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What is Amazon EBS Fast Snapshot Restore?

What is Amazon EBS Fast Snapshot Restore?

Storage snapshots for on-premises storage arrays have been around for a long time. Storage snapshots are incremental in nature i.e. they contain only the blocks that changed since the previous snapshot. So, they are fast and efficient. The snapshots of the storage volume are stored on the same storage array.

AWS EBS snapshots are also similar. They are incremental forever snapshots. But the one big difference from on-premises storage snapshots is that each snapshot of an EBS volume is stored in S3, which is an object storage tier. Thus recoveries from snapshots stored in S3 take a long time as the data has to be copied over from S3 to EBS.

EBS Fast Snapshot Restore

To solve the above restore problem, AWS announced a new feature called EBS Fast Snapshot Restore (FSR) that accelerates the data copy process from the snapshots stored in S3 to EBS. Behind the scenes, FSR engages more compute and memory to accelerate the copy process from S3 to EBS volume. AWS claims that enabling FSR can recover 1 TB per hour, which by no means is great throughput, but that is still better than what it did in the past.

Like everything else in AWS, there are charges for using FSR. FSR costs depend on the duration for which the feature is enabled at a price of $0.75 per hour. So it’s best to enable FSR just before you intend to mount from a snapshot and perform your recoveries. Thus, for example, if you mount an FSR enabled snapshot and it takes 4 hours to recover a 4 TB volume, you get charged for $0.75 per hour x 4 hours = $3.00.

FSR also allows you to create up to 10 initialized volumes per hour from each snapshot. So this enables users to create copies of production data from snapshots for Dev/QA/UAT testing. Thus if you need 10 copies of a 1 TB production volume, you can create 10 copies from an EBS snapshot using FSR in just 1 hour. 

However, note that this will consume 10 TB of EBS volume. Assuming $100 per TB per month, it would cost 10 TB x $100 per TB = $1,000 per month.

Can FSR be used to Clone Databases in AWS?

Typically enterprises need copies or clones of production data while working with databases so that Dev, QA, UAT users can rapidly test their patches or latest builds against a real copy of the production database.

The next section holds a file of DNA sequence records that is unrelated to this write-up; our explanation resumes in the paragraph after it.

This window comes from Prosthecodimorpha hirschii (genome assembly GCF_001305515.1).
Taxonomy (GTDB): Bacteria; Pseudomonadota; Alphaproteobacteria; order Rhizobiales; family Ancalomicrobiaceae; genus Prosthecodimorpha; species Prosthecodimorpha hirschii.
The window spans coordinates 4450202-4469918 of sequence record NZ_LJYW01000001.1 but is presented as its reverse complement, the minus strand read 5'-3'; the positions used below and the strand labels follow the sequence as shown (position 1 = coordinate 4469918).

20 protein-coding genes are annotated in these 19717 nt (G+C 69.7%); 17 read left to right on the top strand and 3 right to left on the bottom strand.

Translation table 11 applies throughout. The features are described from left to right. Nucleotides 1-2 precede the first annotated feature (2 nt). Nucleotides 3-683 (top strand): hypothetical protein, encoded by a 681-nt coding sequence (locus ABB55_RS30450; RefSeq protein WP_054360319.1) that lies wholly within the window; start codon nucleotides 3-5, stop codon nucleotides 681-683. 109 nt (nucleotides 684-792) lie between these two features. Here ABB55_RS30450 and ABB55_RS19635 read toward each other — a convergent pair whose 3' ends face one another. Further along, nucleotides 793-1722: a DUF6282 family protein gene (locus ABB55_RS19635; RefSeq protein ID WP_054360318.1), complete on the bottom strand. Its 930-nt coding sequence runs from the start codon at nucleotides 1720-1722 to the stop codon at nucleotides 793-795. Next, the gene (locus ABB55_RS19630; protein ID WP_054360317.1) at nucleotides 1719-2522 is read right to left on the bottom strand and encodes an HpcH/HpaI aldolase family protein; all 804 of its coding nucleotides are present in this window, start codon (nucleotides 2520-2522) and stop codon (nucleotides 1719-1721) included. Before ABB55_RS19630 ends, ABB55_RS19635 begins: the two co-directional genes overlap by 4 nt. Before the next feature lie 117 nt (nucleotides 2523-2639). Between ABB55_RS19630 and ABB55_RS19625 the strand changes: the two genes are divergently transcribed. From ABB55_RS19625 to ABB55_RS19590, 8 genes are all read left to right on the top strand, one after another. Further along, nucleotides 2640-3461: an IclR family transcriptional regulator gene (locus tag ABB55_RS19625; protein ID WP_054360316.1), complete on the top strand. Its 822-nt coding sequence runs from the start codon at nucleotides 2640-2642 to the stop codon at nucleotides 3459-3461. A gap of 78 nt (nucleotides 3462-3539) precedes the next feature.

Let’s start with how a database backup works with EBS snapshot. When a snapshot of an EBS volume containing a database such as Oracle or SAP HANA is taken, it’s crash-consistent and not application-consistent. This means that the application doesn’t know that a snapshot was taken and hence there is a high chance of incomplete IOs written to disk. There is also the problem of maintaining write order fidelity when an EBS snapshot is taken in situations where database data is laid out on multiple disks, which typically is the case.  Thus DBAs never recommend such crash-consistent recoveries.

To summarize –

  1. FSR is a great feature to accelerate restores from snapshots.
  2. Creating clones using FSR increases speed from what would have been possible without FSR, but it creates expensive EBS physical copies.
  3. EBS snapshots are not a good choice for databases such as Oracle, SAP HANA and other databases

An Ideal Data Management Solution in AWS

An ideal AWS data management solution would have the following key capabilities:

  1. For AWS EC2 instances without databases, leverage native EBS snapshots and use FSR to accelerate restores from such snapshots
  2. For AWS EC2 instances with databases, perform database aware, application-consistent incremental forever snapshots using change block technology
  3. Perform instant mount and recoveries from database backups that could be stored in EBS or S3 storage in the same or a different region.
  4. Reuse the backup copy in EBS or S3 to provision rapid multi-TB database clones on-demand EC2 machines for Dev/QA/UAT.
  5. Reuse backup copy to provision database clones to containers in AWS

To learn more details on how to reduce data management costs for mission-critical databases in AWS by more than 70%.